The legal basis for this is the Web Content Accessibility Guidelines (WCAG) 2.1. They regulate the technical requirements for the design of websites, taking into account compliance conditions and success criteria.

In order to create a compromise between optimal accessibility and feasible requirements, the AA level was legally anchored as a minimum requirement for companies to comply with digital accessibility. According to the medium AA level, the fulfilment of 50 success criteria is set. Requirements include the use of text alternatives such as icons, a changeable text size or the waiving of time restrictions for entries.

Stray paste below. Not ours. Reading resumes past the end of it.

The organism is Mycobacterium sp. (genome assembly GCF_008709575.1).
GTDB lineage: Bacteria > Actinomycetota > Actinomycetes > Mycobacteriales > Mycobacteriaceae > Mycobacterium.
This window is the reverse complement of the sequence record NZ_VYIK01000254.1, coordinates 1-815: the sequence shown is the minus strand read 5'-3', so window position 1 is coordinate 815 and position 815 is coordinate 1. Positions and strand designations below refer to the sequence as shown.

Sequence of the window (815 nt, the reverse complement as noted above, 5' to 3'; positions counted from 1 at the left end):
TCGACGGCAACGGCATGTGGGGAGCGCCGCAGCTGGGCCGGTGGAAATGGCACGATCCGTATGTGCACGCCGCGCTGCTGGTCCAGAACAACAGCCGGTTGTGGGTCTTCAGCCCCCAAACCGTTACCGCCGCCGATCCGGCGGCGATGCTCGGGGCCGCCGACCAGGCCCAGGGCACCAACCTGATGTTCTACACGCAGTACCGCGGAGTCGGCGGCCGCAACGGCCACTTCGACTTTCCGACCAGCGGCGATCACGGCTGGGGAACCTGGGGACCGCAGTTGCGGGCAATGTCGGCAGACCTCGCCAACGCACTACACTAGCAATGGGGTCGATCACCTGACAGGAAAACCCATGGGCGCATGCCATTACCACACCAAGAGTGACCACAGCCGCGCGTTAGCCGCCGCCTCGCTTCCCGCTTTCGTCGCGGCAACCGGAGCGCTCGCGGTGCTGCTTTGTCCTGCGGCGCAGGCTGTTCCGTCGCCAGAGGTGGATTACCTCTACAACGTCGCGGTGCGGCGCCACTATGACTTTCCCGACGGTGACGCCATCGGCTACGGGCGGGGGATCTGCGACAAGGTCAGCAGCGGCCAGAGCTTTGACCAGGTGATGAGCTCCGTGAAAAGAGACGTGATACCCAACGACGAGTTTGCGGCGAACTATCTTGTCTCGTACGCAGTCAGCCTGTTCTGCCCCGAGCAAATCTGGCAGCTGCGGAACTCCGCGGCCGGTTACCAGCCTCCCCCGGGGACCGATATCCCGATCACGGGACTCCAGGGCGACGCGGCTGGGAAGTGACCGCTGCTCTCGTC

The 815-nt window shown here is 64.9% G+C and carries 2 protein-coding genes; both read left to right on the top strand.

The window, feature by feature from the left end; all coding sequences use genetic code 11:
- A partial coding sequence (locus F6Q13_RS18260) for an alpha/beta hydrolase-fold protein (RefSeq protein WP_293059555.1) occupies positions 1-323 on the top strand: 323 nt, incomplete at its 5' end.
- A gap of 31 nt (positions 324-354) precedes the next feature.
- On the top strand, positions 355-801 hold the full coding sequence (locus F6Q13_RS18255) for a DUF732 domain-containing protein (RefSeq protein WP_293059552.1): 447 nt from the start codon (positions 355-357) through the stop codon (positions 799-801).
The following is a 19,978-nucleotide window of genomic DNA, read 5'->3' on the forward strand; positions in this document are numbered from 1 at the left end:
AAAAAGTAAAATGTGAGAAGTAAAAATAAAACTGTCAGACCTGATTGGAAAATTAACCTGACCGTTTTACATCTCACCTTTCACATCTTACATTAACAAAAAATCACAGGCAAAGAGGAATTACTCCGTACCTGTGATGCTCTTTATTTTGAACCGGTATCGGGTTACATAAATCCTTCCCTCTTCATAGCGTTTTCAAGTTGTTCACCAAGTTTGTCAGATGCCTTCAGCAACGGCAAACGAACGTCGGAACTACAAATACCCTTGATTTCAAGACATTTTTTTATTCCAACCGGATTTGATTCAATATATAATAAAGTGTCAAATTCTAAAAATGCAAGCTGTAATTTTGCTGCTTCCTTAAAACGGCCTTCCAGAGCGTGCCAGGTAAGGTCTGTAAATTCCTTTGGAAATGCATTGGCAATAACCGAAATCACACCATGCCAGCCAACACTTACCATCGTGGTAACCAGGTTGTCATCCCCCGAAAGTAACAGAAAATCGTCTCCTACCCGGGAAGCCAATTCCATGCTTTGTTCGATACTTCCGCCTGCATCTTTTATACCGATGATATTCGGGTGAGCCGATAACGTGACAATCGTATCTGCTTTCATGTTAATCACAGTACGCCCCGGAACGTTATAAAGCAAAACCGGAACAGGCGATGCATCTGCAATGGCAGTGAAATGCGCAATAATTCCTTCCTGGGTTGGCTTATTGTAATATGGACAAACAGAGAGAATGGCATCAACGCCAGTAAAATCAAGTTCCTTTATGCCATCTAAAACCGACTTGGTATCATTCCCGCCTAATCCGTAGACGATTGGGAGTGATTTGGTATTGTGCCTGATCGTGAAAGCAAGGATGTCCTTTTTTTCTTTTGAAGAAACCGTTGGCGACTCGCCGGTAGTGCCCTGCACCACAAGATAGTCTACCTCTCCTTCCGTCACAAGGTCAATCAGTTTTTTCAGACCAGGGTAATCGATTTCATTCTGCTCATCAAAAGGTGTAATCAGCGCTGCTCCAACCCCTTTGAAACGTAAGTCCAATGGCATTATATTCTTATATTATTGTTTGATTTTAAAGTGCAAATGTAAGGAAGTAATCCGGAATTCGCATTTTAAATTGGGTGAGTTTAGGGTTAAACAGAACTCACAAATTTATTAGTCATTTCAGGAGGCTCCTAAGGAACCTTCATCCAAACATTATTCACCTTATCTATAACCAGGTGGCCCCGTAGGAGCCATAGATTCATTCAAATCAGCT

We love complex tasks

"It's not enough to tweak a bit of colour and contrast," explains Dániel. "The accessible design of a website reveals a range of tasks and implementation possibilities, depending on the client's requirements. This requires expert* expertise. It is important to determine the central tasks together with the client and to structure the processes clearly. Then accessibility works," smiles the experienced software developer.

If you are wondering how accessible your website already is or which measures can further improve the performance of your website, please contact us. Our experts will support you in all tasks related to this central topic. Exchange ideas with us, let's talk about the possibilities of how we can support you. Individually and goal-oriented. From the first audit to implementation and long-term support. The time to take responsibility is always now.

Have a look at our Accessibility Offering.